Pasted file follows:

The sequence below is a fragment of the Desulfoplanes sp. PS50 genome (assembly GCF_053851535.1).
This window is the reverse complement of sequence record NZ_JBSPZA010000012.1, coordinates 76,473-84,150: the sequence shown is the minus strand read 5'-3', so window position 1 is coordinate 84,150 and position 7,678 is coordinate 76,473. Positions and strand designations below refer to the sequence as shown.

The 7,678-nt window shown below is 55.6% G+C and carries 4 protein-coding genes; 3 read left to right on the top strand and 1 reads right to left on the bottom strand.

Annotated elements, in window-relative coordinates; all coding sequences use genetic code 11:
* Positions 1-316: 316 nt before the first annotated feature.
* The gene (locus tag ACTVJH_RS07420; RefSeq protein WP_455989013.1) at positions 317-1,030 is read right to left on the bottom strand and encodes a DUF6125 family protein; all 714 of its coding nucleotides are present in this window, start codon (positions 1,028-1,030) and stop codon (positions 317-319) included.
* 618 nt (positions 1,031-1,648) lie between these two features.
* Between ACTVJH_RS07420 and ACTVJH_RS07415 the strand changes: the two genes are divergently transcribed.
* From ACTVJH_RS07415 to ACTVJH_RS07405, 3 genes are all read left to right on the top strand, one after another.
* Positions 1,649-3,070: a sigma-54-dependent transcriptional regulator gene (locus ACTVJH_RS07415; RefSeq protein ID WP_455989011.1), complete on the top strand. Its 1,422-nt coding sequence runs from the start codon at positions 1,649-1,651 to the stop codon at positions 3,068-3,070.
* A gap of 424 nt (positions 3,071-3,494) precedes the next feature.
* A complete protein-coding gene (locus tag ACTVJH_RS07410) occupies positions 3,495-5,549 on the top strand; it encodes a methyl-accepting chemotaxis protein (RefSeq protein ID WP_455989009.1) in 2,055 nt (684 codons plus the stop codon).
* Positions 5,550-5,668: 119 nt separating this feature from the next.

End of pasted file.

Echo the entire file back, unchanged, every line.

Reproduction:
The sequence below is a fragment of the Desulfoplanes sp. PS50 genome (assembly GCF_053851535.1).
This window is the reverse complement of sequence record NZ_JBSPZA010000012.1, coordinates 76,473-84,150: the sequence shown is the minus strand read 5'-3', so window position 1 is coordinate 84,150 and position 7,678 is coordinate 76,473. Positions and strand designations below refer to the sequence as shown.

The 7,678-nt window shown below is 55.6% G+C and carries 4 protein-coding genes; 3 read left to right on the top strand and 1 reads right to left on the bottom strand.

Annotated elements, in window-relative coordinates; all coding sequences use genetic code 11:
* Positions 1-316: 316 nt before the first annotated feature.
* The gene (locus tag ACTVJH_RS07420; RefSeq protein WP_455989013.1) at positions 317-1,030 is read right to left on the bottom strand and encodes a DUF6125 family protein; all 714 of its coding nucleotides are present in this window, start codon (positions 1,028-1,030) and stop codon (positions 317-319) included.
* 618 nt (positions 1,031-1,648) lie between these two features.
* Between ACTVJH_RS07420 and ACTVJH_RS07415 the strand changes: the two genes are divergently transcribed.
* From ACTVJH_RS07415 to ACTVJH_RS07405, 3 genes are all read left to right on the top strand, one after another.
* Positions 1,649-3,070: a sigma-54-dependent transcriptional regulator gene (locus ACTVJH_RS07415; RefSeq protein ID WP_455989011.1), complete on the top strand. Its 1,422-nt coding sequence runs from the start codon at positions 1,649-1,651 to the stop codon at positions 3,068-3,070.
* A gap of 424 nt (positions 3,071-3,494) precedes the next feature.
* A complete protein-coding gene (locus tag ACTVJH_RS07410) occupies positions 3,495-5,549 on the top strand; it encodes a methyl-accepting chemotaxis protein (RefSeq protein ID WP_455989009.1) in 2,055 nt (684 codons plus the stop codon).
* Positions 5,550-5,668: 119 nt separating this feature from the next.